Amazing Images of NASA Launching Balloons to Study Electron Rain

NASA/Dartmouth/Alexa Halford
NASA/Dartmouth/Alexa Halford / NASA/Dartmouth/Alexa Halford

Earlier this month, six giant balloons went soaring across the skies in Sweden as part of the Balloon Array for Radiation-belt Relativistic Electron Losses (or BARREL), a scientific endeavor to study electrons in the atmosphere near Earth’s poles. 

The NASA-funded project, led by investigators at Dartmouth University, launched six balloons from Kiruna, Sweden in mid-August, its third balloon launch since December 2012. Doughnut-shaped radiation belts around Earth called the Van Allen belts spit electrons into the atmosphere near the planet’s poles. BARREL, along with NASA’s twin Van Allen probes, is helping determine the extent of this rain of particles and how changes in precipitation in the atmosphere affect the radiation belt. This was the first balloon launch in the northern hemisphere, after two experiments in Antarctica.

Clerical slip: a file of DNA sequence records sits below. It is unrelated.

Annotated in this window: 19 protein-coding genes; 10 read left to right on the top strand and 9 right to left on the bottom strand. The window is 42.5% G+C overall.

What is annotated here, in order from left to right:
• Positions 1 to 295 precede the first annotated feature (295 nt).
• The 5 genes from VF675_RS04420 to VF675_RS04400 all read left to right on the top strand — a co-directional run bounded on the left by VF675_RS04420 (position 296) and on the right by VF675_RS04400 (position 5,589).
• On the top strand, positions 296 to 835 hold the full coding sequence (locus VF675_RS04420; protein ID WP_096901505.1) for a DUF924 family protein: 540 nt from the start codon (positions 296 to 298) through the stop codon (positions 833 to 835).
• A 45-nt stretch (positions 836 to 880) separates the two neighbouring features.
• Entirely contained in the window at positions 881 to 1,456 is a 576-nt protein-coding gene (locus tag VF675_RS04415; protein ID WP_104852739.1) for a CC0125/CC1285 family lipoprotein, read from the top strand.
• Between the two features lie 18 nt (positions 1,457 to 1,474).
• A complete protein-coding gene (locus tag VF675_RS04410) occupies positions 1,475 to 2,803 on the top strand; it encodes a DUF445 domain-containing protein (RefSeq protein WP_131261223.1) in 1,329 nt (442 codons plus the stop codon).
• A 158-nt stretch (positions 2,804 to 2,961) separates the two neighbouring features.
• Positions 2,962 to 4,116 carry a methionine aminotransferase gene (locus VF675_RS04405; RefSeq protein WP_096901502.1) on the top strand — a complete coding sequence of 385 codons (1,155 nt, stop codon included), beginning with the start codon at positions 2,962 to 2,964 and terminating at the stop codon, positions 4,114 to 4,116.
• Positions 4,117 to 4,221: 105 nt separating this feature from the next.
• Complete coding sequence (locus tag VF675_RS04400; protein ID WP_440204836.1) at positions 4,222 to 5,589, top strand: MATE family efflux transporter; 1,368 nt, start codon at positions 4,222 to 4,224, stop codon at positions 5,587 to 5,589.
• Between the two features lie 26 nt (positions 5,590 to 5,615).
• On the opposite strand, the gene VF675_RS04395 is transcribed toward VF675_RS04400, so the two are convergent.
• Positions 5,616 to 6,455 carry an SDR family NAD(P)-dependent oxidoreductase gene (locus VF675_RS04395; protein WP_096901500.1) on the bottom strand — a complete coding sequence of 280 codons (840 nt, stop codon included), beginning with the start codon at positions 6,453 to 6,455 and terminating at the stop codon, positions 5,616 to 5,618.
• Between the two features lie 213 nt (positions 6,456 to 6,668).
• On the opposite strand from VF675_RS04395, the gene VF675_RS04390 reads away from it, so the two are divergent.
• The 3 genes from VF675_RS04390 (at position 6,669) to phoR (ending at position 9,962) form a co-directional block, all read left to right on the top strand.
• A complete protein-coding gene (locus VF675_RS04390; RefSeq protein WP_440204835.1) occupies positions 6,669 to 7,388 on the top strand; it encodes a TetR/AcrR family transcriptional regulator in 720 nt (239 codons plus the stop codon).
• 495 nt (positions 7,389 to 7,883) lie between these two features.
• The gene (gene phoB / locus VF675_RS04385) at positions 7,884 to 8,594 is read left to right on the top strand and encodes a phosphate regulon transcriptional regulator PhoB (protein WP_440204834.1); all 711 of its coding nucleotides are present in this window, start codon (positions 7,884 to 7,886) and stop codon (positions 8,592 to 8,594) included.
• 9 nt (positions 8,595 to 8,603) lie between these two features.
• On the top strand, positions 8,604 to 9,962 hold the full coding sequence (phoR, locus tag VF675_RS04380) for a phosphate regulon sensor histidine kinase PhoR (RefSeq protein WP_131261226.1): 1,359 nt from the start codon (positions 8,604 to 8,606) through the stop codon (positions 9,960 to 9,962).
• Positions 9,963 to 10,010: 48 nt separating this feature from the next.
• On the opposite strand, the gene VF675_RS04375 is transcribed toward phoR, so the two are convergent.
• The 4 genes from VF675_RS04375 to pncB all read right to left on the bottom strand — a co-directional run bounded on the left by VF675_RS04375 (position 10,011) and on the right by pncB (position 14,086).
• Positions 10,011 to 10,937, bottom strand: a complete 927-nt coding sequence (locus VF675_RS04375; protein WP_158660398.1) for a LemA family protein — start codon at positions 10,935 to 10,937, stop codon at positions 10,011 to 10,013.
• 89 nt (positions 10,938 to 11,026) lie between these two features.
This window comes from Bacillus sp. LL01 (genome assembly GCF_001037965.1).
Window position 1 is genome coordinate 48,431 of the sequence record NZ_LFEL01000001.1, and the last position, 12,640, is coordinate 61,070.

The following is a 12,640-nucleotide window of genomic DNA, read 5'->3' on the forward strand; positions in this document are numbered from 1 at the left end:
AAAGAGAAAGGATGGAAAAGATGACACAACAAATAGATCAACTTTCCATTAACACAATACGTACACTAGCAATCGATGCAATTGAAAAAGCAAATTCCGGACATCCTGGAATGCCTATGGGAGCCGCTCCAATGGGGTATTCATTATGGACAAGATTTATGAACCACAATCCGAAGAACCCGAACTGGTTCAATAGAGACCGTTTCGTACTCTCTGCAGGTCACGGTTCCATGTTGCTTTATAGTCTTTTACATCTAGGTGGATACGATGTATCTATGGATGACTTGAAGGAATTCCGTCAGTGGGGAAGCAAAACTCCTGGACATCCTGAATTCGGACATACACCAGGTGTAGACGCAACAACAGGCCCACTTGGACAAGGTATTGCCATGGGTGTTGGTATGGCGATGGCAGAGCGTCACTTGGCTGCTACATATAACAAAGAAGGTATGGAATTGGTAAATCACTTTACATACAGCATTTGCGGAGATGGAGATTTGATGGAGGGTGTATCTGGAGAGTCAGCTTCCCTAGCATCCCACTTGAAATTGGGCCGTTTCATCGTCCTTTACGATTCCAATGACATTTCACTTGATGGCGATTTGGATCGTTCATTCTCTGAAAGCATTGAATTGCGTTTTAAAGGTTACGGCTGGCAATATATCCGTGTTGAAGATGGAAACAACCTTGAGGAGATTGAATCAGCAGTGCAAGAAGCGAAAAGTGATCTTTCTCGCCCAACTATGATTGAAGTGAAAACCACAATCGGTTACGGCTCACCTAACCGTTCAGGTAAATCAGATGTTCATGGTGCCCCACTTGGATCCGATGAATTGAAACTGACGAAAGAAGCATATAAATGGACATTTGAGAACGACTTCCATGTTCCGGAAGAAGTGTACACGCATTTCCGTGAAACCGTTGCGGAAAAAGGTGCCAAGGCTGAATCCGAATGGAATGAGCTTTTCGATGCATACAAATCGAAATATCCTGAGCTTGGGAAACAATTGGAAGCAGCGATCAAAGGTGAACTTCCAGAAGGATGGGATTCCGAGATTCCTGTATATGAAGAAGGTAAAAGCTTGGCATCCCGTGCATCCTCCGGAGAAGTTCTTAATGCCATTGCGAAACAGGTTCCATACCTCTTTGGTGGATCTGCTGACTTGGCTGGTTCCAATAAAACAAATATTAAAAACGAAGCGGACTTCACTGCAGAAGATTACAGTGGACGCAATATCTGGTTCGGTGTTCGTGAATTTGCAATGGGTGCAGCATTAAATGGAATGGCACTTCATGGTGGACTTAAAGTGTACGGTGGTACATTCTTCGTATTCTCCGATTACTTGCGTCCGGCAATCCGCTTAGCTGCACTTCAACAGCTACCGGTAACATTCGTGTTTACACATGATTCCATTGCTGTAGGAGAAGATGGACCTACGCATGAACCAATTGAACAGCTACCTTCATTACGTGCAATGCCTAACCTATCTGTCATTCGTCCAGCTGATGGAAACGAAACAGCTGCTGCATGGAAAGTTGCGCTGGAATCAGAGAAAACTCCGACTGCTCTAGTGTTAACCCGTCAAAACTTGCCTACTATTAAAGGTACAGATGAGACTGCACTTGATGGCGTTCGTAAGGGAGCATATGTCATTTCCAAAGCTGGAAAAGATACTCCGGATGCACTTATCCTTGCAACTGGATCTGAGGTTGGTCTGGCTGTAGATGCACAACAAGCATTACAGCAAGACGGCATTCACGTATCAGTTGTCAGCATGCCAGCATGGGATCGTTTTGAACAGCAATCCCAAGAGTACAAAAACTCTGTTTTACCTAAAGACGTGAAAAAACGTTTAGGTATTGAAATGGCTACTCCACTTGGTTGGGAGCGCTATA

The NASA Goddard Space Flight Center posted some great photos of the balloon launch. And of course, even NASA can’t launch a balloon into the sky without getting it stuck in a tree at some point. (The team collected the balloon and its payload two days after its 16-hour flight ended about 35 miles away from the launch site.)

Image Credit: NASA/Dartmouth/Kathryn Waychoff

Image Credit:NASA/Dartmouth/Alexa Halford

Image Credit: NASA/University of Houston/Edgar Bering

Image Credit: NASA/Dartmouth/Alexa Halford

See the rest of the images on Flickr.